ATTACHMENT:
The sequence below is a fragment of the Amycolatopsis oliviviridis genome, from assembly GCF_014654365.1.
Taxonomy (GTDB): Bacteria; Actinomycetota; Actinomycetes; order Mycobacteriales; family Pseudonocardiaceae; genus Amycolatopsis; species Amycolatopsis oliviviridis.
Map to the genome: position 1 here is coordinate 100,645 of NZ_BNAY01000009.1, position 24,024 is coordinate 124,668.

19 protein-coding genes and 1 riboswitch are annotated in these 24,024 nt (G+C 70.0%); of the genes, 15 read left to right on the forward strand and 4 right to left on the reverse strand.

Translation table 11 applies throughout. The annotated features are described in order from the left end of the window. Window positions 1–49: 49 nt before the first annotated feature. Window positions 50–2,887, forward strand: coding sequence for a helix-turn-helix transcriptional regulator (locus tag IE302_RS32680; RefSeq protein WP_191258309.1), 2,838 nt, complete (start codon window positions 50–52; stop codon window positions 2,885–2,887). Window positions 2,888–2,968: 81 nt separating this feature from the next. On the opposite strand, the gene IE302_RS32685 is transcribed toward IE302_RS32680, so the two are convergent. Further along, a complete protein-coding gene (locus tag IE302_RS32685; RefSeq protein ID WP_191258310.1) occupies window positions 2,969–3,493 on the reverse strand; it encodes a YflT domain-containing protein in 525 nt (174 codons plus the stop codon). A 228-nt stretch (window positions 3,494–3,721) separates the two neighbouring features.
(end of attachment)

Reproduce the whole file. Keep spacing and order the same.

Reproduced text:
The sequence below is a fragment of the Amycolatopsis oliviviridis genome, from assembly GCF_014654365.1.
Taxonomy (GTDB): Bacteria; Actinomycetota; Actinomycetes; order Mycobacteriales; family Pseudonocardiaceae; genus Amycolatopsis; species Amycolatopsis oliviviridis.
Map to the genome: position 1 here is coordinate 100,645 of NZ_BNAY01000009.1, position 24,024 is coordinate 124,668.

19 protein-coding genes and 1 riboswitch are annotated in these 24,024 nt (G+C 70.0%); of the genes, 15 read left to right on the forward strand and 4 right to left on the reverse strand.

Translation table 11 applies throughout. The annotated features are described in order from the left end of the window. Window positions 1–49: 49 nt before the first annotated feature. Window positions 50–2,887, forward strand: coding sequence for a helix-turn-helix transcriptional regulator (locus tag IE302_RS32680; RefSeq protein WP_191258309.1), 2,838 nt, complete (start codon window positions 50–52; stop codon window positions 2,885–2,887). Window positions 2,888–2,968: 81 nt separating this feature from the next. On the opposite strand, the gene IE302_RS32685 is transcribed toward IE302_RS32680, so the two are convergent. Further along, a complete protein-coding gene (locus tag IE302_RS32685; RefSeq protein ID WP_191258310.1) occupies window positions 2,969–3,493 on the reverse strand; it encodes a YflT domain-containing protein in 525 nt (174 codons plus the stop codon). A 228-nt stretch (window positions 3,494–3,721) separates the two neighbouring features.